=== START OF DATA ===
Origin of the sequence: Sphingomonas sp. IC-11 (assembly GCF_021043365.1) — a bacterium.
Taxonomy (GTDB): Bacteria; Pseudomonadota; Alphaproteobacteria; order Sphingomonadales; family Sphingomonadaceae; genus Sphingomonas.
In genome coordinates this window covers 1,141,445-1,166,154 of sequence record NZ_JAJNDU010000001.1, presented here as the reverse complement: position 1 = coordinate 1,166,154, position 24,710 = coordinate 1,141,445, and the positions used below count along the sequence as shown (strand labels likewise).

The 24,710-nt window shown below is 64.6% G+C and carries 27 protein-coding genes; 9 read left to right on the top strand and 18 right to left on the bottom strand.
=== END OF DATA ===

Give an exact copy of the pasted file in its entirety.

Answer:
Origin of the sequence: Sphingomonas sp. IC-11 (assembly GCF_021043365.1) — a bacterium.
Taxonomy (GTDB): Bacteria; Pseudomonadota; Alphaproteobacteria; order Sphingomonadales; family Sphingomonadaceae; genus Sphingomonas.
In genome coordinates this window covers 1,141,445-1,166,154 of sequence record NZ_JAJNDU010000001.1, presented here as the reverse complement: position 1 = coordinate 1,166,154, position 24,710 = coordinate 1,141,445, and the positions used below count along the sequence as shown (strand labels likewise).

The 24,710-nt window shown below is 64.6% G+C and carries 27 protein-coding genes; 9 read left to right on the top strand and 18 right to left on the bottom strand.